Race Riot

"Race riot" is a term describing a riot in which race or ethnicity is a key factor. The term had entered the English language in the United States by the 1890s. Early use of the term in the United States referred to race riots which were often a mob action by members of the majority racial group against people of other perceived races.

Religious Riot

"Religious riot" is a term describing a riot in which religion is a key factor.[1] The rioting mob targets people and properties of a specific religion.

Student Riot

Student riots are riots precipitated by students, often in higher education, such as a college/university. Student riots in the US and Western Europe in the 1960s and the 1970s were often political in nature, although student riots can occur as a result of peaceful demonstration oppressed by the authorities and after sporting events (see hooliganism). Students may constitute an active political force in a given country, and student riots may occur in the context of wider political or social grievances.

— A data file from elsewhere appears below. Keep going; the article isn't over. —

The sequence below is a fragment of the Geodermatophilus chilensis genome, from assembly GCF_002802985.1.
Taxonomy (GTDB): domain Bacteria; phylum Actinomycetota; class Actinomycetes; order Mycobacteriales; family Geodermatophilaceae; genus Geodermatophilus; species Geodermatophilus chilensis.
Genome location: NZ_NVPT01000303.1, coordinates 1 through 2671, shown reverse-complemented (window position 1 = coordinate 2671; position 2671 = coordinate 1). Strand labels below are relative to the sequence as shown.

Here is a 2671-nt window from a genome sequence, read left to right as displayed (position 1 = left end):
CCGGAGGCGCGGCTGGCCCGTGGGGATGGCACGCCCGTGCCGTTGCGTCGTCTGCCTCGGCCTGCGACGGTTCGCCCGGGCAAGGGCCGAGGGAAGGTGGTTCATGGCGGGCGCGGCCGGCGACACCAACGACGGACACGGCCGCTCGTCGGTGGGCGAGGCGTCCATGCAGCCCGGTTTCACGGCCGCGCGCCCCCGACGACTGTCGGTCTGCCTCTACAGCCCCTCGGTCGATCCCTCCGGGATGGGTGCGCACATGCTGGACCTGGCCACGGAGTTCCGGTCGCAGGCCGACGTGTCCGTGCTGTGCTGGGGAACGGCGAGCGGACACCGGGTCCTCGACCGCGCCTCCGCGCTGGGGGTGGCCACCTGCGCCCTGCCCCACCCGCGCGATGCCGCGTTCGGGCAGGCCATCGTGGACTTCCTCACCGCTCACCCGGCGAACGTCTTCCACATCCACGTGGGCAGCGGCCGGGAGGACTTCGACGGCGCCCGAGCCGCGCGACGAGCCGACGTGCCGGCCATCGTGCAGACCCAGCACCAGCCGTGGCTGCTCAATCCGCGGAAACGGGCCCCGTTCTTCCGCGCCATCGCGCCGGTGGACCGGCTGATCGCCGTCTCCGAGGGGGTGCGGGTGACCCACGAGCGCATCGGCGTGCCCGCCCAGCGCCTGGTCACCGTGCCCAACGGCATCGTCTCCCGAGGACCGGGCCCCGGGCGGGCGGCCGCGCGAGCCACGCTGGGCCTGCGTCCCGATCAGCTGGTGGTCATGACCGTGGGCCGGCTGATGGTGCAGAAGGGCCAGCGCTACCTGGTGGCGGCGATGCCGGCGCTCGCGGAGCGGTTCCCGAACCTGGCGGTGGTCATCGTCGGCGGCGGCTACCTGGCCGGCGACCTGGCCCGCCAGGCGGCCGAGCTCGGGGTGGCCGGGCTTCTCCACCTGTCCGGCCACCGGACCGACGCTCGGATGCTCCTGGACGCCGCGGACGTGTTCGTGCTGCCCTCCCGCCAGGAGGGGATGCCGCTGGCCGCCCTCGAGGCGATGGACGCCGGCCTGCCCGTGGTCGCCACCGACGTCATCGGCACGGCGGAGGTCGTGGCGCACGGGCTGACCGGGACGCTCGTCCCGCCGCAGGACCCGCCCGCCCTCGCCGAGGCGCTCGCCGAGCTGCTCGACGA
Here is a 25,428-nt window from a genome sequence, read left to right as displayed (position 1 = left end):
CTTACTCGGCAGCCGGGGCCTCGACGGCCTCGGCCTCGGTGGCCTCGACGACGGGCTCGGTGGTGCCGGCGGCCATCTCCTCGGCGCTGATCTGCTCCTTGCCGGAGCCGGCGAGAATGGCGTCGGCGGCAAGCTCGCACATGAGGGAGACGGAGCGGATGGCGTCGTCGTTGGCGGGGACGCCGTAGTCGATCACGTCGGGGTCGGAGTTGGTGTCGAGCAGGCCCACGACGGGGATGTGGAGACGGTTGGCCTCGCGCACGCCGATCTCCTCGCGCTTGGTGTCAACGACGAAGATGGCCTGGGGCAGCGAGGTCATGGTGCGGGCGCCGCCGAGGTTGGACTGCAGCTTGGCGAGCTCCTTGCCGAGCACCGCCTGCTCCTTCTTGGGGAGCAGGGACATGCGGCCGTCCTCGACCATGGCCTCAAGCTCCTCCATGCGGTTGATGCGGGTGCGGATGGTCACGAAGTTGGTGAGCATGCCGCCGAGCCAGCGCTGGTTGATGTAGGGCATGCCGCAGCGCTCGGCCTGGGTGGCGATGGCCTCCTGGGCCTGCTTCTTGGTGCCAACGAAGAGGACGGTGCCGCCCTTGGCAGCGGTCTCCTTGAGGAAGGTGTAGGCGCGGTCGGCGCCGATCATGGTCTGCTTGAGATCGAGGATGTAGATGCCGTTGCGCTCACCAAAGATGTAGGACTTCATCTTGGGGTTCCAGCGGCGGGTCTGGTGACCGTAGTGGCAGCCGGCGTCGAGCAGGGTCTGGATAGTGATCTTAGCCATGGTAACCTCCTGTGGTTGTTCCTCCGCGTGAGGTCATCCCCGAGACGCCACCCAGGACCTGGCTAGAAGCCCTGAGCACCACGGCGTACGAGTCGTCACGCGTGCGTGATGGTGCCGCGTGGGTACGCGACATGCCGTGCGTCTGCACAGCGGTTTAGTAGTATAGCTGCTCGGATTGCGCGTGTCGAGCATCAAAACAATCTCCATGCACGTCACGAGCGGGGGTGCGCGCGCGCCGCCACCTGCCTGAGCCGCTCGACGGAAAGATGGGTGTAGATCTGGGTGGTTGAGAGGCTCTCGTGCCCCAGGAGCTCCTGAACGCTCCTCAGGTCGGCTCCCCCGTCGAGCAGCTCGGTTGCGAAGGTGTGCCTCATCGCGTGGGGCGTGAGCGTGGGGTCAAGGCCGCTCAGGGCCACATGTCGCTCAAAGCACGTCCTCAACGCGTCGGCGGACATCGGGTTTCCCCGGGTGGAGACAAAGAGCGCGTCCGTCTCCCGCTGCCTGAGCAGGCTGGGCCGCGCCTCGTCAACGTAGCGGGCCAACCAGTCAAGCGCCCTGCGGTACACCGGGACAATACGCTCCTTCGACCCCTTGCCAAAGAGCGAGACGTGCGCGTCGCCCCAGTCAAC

Urban Riots

Urban riots are those riots identified as taking place in the context of urban conditions associated with urban decay, such as discrimination, poverty, high unemployment, poor schools, poor healthcare, housing inadequacy and police brutality and bias. Urban riots are closely associated with race riots and police riots. In India, for instance, caste riots have tended to be limited to rural theatres while religious riots centred around urban agglomerations.

Food and bread riots

This type of riot is caused by harvest failures, incompetent food storage, hoarding, poisoning of food, or attacks by pests like locusts. When the public becomes too desperate in such conditions, they attack shops, farms, homes, or government buildings to attain bread or other staple foods like grain or salt, as in the 1977 Egyptian Bread Riots.

Political implications

Many governments and political systems have fallen after food riots, including-

Riot History

An armed mob on the prowl during the Direct Action Day riots in Calcutta.


The 1984 Anti-Sikh Riots was a 3-4 day period of communal violence against Sikhs. These riots were started in retaliation of the assassination of Prime minister Indira Gandhi by her two Sikh bodyguards (in revenge for Operation Bluestar). It is estimated that about 2,000 Sikhs were killed in the riots across India.

The Tiananmen Square protests of 1989 were a series of demonstrations led by students, intellectuals and labour activists in the People's Republic of China between April 15, 1989 and June 4, 1989. The demonstrations centred on Tiananmen Square in Beijing. Government retaliation was often violent and riots broke out in affected regions.